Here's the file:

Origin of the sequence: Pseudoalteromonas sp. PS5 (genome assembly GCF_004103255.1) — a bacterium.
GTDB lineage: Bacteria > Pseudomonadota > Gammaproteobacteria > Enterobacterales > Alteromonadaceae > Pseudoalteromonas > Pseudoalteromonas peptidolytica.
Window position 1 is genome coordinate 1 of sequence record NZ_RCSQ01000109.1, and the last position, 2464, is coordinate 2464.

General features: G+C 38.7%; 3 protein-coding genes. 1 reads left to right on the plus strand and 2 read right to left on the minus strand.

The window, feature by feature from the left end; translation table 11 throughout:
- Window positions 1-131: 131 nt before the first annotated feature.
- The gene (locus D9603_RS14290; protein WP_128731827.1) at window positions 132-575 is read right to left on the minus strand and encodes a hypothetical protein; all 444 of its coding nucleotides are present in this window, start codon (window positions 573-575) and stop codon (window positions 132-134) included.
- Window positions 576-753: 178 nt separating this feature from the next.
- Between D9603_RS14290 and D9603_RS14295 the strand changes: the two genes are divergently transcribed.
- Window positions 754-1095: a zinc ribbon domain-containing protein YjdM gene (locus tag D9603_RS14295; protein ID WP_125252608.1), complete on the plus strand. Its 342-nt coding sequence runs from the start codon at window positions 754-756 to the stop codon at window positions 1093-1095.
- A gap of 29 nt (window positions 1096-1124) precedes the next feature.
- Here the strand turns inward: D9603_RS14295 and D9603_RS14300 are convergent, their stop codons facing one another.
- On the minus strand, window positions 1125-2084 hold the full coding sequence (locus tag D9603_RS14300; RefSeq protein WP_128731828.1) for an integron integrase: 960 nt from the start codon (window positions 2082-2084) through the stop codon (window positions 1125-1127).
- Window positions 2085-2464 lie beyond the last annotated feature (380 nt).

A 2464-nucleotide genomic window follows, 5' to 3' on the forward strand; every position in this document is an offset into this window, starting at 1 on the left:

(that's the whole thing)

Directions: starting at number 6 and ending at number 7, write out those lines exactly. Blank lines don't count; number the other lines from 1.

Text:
- Window positions 1-131: 131 nt before the first annotated feature.
- The gene (locus D9603_RS14290; protein WP_128731827.1) at window positions 132-575 is read right to left on the minus strand and encodes a hypothetical protein; all 444 of its coding nucleotides are present in this window, start codon (window positions 573-575) and stop codon (window positions 132-134) included.